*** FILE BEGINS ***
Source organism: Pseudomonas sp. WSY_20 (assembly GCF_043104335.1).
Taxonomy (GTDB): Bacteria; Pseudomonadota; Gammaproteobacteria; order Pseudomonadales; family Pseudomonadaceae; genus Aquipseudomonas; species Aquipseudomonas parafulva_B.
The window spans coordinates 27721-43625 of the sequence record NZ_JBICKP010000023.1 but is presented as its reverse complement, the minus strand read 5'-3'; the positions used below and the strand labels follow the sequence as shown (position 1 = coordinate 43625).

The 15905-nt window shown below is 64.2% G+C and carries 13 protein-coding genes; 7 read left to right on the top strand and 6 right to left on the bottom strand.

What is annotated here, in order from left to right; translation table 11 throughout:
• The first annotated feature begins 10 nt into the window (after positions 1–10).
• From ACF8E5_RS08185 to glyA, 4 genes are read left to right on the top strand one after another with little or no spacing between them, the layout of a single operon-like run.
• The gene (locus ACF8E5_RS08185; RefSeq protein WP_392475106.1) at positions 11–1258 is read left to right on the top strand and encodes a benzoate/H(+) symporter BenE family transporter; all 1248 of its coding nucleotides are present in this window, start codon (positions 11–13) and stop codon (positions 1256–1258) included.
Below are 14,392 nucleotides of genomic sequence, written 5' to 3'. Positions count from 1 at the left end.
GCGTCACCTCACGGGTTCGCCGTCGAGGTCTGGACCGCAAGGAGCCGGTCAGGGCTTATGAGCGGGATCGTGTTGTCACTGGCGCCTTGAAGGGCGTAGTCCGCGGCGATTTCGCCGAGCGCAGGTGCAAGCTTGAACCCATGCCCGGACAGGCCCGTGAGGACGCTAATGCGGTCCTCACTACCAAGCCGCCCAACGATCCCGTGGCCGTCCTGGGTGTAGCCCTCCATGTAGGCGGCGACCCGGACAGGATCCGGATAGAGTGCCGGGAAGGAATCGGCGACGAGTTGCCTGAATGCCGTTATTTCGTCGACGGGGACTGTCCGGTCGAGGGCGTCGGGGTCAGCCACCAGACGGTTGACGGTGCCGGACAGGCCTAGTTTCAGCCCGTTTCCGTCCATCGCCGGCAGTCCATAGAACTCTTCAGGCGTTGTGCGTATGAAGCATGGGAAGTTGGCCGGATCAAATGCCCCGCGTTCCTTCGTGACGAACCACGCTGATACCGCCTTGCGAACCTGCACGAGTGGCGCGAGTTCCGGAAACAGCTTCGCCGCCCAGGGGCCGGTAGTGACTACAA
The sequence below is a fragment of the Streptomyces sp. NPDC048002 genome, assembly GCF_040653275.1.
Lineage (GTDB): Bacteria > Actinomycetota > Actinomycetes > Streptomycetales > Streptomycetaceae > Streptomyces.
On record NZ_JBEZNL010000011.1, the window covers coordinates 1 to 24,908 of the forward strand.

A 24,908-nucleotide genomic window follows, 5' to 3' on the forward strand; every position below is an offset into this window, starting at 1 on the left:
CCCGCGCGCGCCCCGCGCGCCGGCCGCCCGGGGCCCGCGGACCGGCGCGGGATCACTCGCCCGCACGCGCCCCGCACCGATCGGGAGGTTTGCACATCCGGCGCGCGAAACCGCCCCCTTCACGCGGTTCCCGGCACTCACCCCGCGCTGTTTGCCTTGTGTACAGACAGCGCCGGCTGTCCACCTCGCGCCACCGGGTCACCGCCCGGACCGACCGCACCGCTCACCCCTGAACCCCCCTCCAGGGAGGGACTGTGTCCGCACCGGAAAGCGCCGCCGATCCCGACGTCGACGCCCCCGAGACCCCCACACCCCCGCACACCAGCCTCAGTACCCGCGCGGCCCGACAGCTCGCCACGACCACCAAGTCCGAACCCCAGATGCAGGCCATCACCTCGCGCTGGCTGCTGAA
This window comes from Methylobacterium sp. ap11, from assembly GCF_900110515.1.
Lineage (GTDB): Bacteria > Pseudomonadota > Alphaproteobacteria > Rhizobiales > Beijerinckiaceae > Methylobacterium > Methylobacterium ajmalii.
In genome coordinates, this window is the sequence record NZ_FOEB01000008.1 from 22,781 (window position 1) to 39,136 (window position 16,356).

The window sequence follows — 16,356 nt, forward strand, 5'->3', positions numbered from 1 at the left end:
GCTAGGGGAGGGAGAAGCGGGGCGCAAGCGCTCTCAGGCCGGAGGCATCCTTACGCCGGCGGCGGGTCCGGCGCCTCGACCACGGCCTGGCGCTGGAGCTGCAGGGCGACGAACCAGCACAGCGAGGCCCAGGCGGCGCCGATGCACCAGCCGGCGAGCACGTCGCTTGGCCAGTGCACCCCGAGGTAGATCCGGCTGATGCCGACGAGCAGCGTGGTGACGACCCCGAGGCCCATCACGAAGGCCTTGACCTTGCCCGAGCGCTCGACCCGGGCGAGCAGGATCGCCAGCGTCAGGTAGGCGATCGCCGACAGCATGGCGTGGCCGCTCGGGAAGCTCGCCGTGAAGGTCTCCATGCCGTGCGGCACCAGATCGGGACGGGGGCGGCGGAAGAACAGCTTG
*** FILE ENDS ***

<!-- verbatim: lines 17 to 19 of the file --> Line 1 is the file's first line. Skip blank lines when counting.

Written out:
Lineage (GTDB): Bacteria > Pseudomonadota > Alphaproteobacteria > Rhizobiales > Beijerinckiaceae > Methylobacterium > Methylobacterium ajmalii.
In genome coordinates, this window is the sequence record NZ_FOEB01000008.1 from 22,781 (window position 1) to 39,136 (window position 16,356).

The window sequence follows — 16,356 nt, forward strand, 5'->3', positions numbered from 1 at the left end: